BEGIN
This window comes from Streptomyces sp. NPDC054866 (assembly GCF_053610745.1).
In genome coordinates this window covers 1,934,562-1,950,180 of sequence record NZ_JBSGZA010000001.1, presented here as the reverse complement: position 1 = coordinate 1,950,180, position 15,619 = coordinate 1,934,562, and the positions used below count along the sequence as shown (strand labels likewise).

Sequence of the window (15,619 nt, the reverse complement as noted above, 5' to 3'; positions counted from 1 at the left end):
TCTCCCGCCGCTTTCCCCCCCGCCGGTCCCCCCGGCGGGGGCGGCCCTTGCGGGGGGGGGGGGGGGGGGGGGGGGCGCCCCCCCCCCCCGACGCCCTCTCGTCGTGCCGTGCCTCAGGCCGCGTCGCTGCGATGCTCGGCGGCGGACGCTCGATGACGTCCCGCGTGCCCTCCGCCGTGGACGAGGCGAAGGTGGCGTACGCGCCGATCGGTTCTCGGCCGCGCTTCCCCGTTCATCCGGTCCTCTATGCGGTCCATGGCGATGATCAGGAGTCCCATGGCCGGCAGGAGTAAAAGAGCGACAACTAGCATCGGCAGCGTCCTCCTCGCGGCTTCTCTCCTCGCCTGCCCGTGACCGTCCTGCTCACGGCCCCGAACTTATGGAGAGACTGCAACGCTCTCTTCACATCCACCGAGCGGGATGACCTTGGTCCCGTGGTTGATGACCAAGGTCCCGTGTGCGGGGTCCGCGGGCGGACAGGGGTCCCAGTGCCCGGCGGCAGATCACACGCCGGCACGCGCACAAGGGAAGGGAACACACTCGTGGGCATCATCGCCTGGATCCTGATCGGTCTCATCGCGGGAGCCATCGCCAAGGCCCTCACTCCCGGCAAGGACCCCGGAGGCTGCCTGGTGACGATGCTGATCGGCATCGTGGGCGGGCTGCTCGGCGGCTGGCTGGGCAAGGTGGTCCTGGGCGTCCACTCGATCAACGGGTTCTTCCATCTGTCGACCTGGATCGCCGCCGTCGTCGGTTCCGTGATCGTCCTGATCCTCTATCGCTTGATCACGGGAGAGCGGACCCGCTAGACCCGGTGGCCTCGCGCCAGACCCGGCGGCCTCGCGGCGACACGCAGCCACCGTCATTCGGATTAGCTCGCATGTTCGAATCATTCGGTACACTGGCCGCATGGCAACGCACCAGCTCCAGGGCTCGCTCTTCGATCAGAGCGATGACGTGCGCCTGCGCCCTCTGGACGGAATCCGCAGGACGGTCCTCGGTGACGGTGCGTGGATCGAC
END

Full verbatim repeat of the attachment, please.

This window comes from Streptomyces sp. NPDC054866 (assembly GCF_053610745.1).
In genome coordinates this window covers 1,934,562-1,950,180 of sequence record NZ_JBSGZA010000001.1, presented here as the reverse complement: position 1 = coordinate 1,950,180, position 15,619 = coordinate 1,934,562, and the positions used below count along the sequence as shown (strand labels likewise).

Sequence of the window (15,619 nt, the reverse complement as noted above, 5' to 3'; positions counted from 1 at the left end):
TCTCCCGCCGCTTTCCCCCCCGCCGGTCCCCCCGGCGGGGGCGGCCCTTGCGGGGGGGGGGGGGGGGGGGGGGGGCGCCCCCCCCCCCCGACGCCCTCTCGTCGTGCCGTGCCTCAGGCCGCGTCGCTGCGATGCTCGGCGGCGGACGCTCGATGACGTCCCGCGTGCCCTCCGCCGTGGACGAGGCGAAGGTGGCGTACGCGCCGATCGGTTCTCGGCCGCGCTTCCCCGTTCATCCGGTCCTCTATGCGGTCCATGGCGATGATCAGGAGTCCCATGGCCGGCAGGAGTAAAAGAGCGACAACTAGCATCGGCAGCGTCCTCCTCGCGGCTTCTCTCCTCGCCTGCCCGTGACCGTCCTGCTCACGGCCCCGAACTTATGGAGAGACTGCAACGCTCTCTTCACATCCACCGAGCGGGATGACCTTGGTCCCGTGGTTGATGACCAAGGTCCCGTGTGCGGGGTCCGCGGGCGGACAGGGGTCCCAGTGCCCGGCGGCAGATCACACGCCGGCACGCGCACAAGGGAAGGGAACACACTCGTGGGCATCATCGCCTGGATCCTGATCGGTCTCATCGCGGGAGCCATCGCCAAGGCCCTCACTCCCGGCAAGGACCCCGGAGGCTGCCTGGTGACGATGCTGATCGGCATCGTGGGCGGGCTGCTCGGCGGCTGGCTGGGCAAGGTGGTCCTGGGCGTCCACTCGATCAACGGGTTCTTCCATCTGTCGACCTGGATCGCCGCCGTCGTCGGTTCCGTGATCGTCCTGATCCTCTATCGCTTGATCACGGGAGAGCGGACCCGCTAGACCCGGTGGCCTCGCGCCAGACCCGGCGGCCTCGCGGCGACACGCAGCCACCGTCATTCGGATTAGCTCGCATGTTCGAATCATTCGGTACACTGGCCGCATGGCAACGCACCAGCTCCAGGGCTCGCTCTTCGATCAGAGCGATGACGTGCGCCTGCGCCCTCTGGACGGAATCCGCAGGACGGTCCTCGGTGACGGTGCGTGGATCGAC